Our Research


Cognitive Disability

Cognitive disability is defined by Michigan Alliance For Families as limitations in mental functioning and in skills such as communication, self-help, and social skills. Our research study target users are people with a cognitive disability working in the university library along with people without any disabilities.

Mixed-Ability Workplaces

Mixed ability work spaces are integrated spaces where people with and without disabilities work and collaborate everyday. Due to government regulations in some countries, these spaces are becoming more common. In Italy, for example, since 1999, any company with more than 50 employees must have 7% of the employees with cognitive or physical disabilities. In the U.S, mixed ability spaces have been increasing since the past 20 years, with more companies and programs supporting the cause, from organizations that focus on hiring more people with disabilities (Goodwill) to for profit consulting firms that enable other companies into a more neuro-diverse friendly future.

Challenges and Opportunities for Mixed-Ability Workplaces

People with cognitive disabilities experience a variety of difficulties in the workspace, from lower employment and pay to being more likely to be employed either part time or in the lower wage sector. In the U.S alone, the unemployment rate for people with Autism is 50- 75 %. In mixed ability work spaces (with both people with and without disabilities) people with disabilities encounter negative attitudes from their co-workers, and are often underestimated by being given repetitive or individualized tasks. This impacts their productivity, morale and skills negatively. To recognize the problem space, we must understand the different perspectives of this issue and how they’re reflected in everyday life, and use intuitive technologies to support the individuals facing the problem. A major motivation for us is to create valuable resources towards this cause, so mixed ability work spaces go beyond just functional, but productive and safe for all parties.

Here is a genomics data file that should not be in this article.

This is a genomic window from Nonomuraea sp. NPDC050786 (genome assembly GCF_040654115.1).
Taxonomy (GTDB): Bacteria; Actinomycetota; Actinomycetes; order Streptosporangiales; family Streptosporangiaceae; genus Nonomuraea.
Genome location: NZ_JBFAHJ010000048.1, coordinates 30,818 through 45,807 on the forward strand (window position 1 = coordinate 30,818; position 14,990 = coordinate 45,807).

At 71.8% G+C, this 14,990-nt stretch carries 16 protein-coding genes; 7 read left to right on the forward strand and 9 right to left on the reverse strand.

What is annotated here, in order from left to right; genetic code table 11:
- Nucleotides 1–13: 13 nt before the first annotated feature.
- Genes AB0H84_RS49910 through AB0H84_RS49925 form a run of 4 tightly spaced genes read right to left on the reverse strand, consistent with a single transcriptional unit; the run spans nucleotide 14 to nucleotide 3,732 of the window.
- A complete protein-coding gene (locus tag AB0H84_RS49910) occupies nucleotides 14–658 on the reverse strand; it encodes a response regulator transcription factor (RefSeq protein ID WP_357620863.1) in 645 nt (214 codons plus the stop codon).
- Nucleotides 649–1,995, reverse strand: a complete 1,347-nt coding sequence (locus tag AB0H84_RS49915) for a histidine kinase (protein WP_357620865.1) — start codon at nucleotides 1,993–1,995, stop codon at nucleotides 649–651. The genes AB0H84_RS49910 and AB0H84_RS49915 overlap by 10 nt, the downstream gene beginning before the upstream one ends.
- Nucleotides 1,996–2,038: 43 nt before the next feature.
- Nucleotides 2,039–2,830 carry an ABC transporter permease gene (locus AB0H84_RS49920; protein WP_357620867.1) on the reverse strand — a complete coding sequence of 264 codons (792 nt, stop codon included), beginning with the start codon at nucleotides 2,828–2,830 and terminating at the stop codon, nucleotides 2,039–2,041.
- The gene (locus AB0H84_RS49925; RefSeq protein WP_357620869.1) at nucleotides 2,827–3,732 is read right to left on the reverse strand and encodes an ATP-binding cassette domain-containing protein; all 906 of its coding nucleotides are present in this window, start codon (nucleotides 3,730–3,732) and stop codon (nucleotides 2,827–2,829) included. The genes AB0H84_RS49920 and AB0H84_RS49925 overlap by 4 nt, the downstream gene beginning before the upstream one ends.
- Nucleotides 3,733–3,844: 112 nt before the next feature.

Using Embodied Schemata to Design Tangible and Embodied Technologies

Embodied cognition and, in particular, Conceptual Metaphor Theory (CMT) provide a theoretical framework to dig into people’s cognitive processes. The core concept of embodied cognition is that our bodies play a vital role in our cognitive process: we make sense of the environment through our physical encounters with it. For example, a baby learns the “balance” schema when they are able to stand in an erect position and then apply it to abstract domains like social justice and architecture.

As we grow, the schema grows and evolves too, creating metaphors through complex networks of mental connection. Embodied schemata have also been applied to HCI to help inform the design of intuitive embodied interactions.


535 W. Michigan Street, IT 475, Indianapolis, IN